I grew up in Gospel. –Aretha Franklin
My growing up in a mostly white Baptist church in a small town farming community could have been an isolating experience. However, my town was on the California central coast between San Francisco and Los Angeles. I remember many times going over to my friend Bill's house who lived one block parallel to the the US 101 freeway. In our junior high years starting around 1967, hippies hitch-hiked both north and southbound by the freeway on-ramps at Main Street. Maybe that's where my dreams of going to bigger places started...
How this links up with Aretha Franklin is that for me, she is one of those singers that took me to places in my mind that I had not experienced yet in reality. For me growing up in a white bread church, standing and singing hymns seemed so stiff and rote. I hadn't heard the sound of real gospel music until I heard Aretha's voice on AM local radio. In 1967 when Respect came out, I was hearing her soaring soul transformed to a secular medium. I loved the sounds of R&B and soul even though I had no direct connection to the experience. Aretha, like so many musicians of the time provided that bridge for me with her music to a connected spirituality that was real and authentic. As I got into my later teens and early twenties, I moved away from the church, but always appreciated black gospel because it was music you could feel, it soared. If you really want to go to church, just listen to Aretha's 1972 album, Amazing Grace. There's no need to sit in a hard pew listening to a pastor busting your spirit and limiting your options. Aretha's voice (and piano playing) will set you free! (Amazing Grace album on Youtube).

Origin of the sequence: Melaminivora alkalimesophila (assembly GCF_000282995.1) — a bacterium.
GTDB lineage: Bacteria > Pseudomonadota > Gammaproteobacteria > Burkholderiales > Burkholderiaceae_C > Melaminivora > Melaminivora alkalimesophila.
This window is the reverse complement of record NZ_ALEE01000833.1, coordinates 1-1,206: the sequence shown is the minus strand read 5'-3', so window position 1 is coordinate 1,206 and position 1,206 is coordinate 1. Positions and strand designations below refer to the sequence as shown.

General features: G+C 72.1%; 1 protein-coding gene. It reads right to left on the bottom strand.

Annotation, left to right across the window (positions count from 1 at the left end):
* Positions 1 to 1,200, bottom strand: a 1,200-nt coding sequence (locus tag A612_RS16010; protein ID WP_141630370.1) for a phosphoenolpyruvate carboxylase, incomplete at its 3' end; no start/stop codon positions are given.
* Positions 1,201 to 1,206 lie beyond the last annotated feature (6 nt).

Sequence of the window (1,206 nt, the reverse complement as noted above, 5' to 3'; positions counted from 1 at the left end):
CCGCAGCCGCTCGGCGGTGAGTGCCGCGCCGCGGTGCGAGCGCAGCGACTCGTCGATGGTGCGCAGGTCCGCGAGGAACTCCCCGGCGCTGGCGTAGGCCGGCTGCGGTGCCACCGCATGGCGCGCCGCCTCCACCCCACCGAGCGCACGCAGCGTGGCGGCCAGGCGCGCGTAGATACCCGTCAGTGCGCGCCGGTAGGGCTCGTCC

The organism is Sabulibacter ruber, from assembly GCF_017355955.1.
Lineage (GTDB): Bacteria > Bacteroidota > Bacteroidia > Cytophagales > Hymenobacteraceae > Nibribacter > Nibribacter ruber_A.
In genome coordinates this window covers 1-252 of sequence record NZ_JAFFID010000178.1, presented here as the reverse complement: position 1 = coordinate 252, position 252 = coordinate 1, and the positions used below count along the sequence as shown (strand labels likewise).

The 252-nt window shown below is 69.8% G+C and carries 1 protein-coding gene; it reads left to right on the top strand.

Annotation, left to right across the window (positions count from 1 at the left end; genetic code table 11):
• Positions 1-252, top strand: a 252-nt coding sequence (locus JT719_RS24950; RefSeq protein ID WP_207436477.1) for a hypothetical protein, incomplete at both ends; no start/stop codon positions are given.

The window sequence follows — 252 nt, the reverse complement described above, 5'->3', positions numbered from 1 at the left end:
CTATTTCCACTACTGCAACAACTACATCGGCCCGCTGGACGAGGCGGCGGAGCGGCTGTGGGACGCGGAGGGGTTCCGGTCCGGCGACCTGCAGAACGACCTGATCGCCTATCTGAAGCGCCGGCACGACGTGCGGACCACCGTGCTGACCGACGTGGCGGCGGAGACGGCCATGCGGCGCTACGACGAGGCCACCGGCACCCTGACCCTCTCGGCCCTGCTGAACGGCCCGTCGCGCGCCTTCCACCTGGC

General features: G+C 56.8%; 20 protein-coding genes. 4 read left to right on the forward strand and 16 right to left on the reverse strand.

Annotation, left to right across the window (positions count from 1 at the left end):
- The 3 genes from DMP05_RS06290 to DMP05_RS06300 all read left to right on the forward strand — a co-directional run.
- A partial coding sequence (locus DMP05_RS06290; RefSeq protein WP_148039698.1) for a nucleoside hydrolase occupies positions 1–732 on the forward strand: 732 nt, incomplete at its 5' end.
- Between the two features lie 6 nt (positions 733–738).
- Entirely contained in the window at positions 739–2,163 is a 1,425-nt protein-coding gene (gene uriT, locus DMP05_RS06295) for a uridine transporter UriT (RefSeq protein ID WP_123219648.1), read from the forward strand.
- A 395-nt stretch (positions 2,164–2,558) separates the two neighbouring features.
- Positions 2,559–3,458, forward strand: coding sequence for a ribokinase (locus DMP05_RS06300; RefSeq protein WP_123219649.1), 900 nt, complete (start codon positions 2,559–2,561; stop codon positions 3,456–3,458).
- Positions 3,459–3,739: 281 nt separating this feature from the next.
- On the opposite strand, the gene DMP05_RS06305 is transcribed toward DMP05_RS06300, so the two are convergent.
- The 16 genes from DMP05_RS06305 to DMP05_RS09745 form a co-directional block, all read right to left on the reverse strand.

Here's my Aretha playlist including my favorite Aretha song (written by Stevie Wonder),
Until You Come Back To Me (That's What I'm Gonna Do). This song reminds me of being out of high school and going to Alan Hancock Jr. College in 1974, a very good year in my life. Anyway, the playlist tends to go back to that founding gospel R&B rock 'n' roll soul sound that opened up the world to a lot of people. Rest in peace our sweet queen.
Note - Catch the American Bandstand video featuring Respect in 1967. I just love all the white teens dancing to Aretha's music, as it's a geek flashback of all the white kids like me from anywhere USA.